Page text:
Other than losing daycare, $2,000 and having no idea what to do next, last Saturday was a great day.
And as much as I can carp and moan about my day, there were around 40 people who found out about the same way that they'd lost their jobs; some apparently didn't even get a paycheck.
Our family was one of as many as 200 families who spent the weekend in a state of emotional free-fall and turmoil as we learned Ahead of the Curve childhood center in Billings had without notice abruptly closed.
Some of us had already paid tuition, only to have it deposited, now probably never to see it.
But most of all: Our kids didn't get a chance to say goodbye to friends. More importantly, we didn't get a chance to thank all the great teachers who took care of our kids and many of whom loved them like they were their own.
So I'll save my rants about how the center was closed, and spare you of any more personal details. Other families had worse situations — having to take time off, lose work, lose jobs, split up children during the day.
Instead, I want to tell you about the great things this really bad situation did to bring out the best in the Billings community.
What the owners of Ahead of the Curve may not have fully appreciated was the caliber of staff members they had. Several parents have exchanged stories, either informally or as they toured new daycare facilities. We shared our horrified reactions, and commiserated in the stress it added.
I understand that not everyone who had a child there (both in the past or even presently) loved it. And, as Gazette reporter Derek Brouwer pointed out, it had its own share of management issues.
However, also common to many parents were teachers and staff members who reached out to families after the sudden Saturday announcement in which only a sign was taped to the door.
We, like many families, discovered that about as soon as the sign was posted on the door, others drove to the center, just to see the plain signed taped to the glass. We just had to look upon it for ourselves in order to fully take it in.
I remember peeking through the window of my daughter's classroom. There were the sweatshirts and coats hanging on the little hooks, just as we had left them. The board still said, "Happy Friday!"
We discovered the teachers and staff had reached out to the families, not just to lament, but to offer advice or to let families know how much their kiddos meant to them.
Within almost moments, other daycare providers had called in staff for open houses to help families find placements.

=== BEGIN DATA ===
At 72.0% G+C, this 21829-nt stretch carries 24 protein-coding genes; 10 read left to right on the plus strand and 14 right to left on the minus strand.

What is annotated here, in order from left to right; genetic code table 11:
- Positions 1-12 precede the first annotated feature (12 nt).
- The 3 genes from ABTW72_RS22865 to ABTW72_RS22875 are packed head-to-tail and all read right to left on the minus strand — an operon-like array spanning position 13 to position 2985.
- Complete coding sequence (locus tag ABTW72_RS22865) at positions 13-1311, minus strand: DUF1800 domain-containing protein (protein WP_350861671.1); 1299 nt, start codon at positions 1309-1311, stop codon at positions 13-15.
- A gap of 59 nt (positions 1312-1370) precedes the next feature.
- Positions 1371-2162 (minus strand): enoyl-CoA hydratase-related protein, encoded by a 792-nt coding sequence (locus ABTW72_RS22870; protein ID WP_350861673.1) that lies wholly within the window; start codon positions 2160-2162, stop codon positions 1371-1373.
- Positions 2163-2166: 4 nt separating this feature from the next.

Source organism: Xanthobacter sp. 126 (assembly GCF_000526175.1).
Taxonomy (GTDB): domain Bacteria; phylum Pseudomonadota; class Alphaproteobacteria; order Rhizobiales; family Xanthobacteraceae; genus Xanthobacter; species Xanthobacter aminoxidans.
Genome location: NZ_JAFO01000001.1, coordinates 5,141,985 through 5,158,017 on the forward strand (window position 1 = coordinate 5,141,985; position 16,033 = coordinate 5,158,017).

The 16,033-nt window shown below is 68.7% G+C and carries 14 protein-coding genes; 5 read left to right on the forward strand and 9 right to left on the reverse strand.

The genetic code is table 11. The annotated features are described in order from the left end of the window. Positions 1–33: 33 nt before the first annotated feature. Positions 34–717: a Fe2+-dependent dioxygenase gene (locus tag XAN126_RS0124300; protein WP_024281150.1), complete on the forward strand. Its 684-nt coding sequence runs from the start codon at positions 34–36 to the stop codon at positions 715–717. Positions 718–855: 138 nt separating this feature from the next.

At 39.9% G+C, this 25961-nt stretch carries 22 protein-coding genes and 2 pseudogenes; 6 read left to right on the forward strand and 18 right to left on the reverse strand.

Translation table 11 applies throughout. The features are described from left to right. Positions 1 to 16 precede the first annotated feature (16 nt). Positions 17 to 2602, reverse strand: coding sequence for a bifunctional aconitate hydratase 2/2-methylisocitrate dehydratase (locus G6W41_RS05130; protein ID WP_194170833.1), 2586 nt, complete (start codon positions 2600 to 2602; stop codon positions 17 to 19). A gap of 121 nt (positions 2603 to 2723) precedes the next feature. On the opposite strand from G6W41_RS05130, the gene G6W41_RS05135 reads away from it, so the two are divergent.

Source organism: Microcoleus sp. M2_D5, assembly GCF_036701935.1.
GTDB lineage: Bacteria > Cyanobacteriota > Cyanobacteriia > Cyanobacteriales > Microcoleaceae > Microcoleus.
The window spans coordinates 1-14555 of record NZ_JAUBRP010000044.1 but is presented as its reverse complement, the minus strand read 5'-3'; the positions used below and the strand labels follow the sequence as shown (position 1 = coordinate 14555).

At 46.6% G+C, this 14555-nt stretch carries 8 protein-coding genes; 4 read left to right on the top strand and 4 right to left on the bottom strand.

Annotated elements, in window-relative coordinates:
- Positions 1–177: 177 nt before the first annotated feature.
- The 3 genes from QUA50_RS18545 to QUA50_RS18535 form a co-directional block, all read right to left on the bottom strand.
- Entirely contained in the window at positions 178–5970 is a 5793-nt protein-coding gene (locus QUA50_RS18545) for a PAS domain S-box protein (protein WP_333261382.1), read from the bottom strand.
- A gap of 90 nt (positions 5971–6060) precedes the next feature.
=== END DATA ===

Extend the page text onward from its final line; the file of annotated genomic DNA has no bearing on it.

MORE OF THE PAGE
We were lucky. We've found what we believe will be a good place with similarly caring folks.
The daycare community came together, and many directors were doing everything they could to atone for the poor actions of one of their fellow center owners. I reached out to almost a dozen places on Sunday, even before most of them opened. And, I got calls back from many, some within minutes. I'd love to tell you that my experience was the exception. But, as I visit with more affected parents, everyone had similar stories to tell.
As I and another parents were touring a different facility, a familiar face from Ahead of the Curve appeared. She was one of the teachers who had been at Ahead of the Curve for more than five years, since its beginning. She filled out an application at the other daycare, told the toddler in the family she was missed and recounted her new job search. She hadn't received a final paycheck. Now, she was looking for work because she loves children. She couldn't wait to start again.
The experience puts a finer, more real emphasis on recent initiatives for early childhood education and reasonable child care. It's one of Montana Gov. Steve Bullock's big pushes and though we've disagreed previously, on this one, the governor's absolutely right. A workforce that doesn't have good childcare is a workforce distracted and not as productive. Childcare is an economic issue as much as one families of all backgrounds struggle with in the day of two-income households.
Maybe one of the most tragic aspects of the Ahead of the Curve closure is that a beautiful facility — one that could hold as many kids as some small elementary schools is now sitting vacant, unused, despite demonstrated demand. It's too nice of a facility and it had staff, as one person on Facebook said, who tried to make every class like a family.
Quite frankly, Billings deserves to have plenty of options and it deserves nice facilities. What started as a dream for one enterprising couple became many families' nightmare last weekend.
Now, I hope the community can figure out a solution to put the building back into use to once again to provide stability for families and daycare workers alike.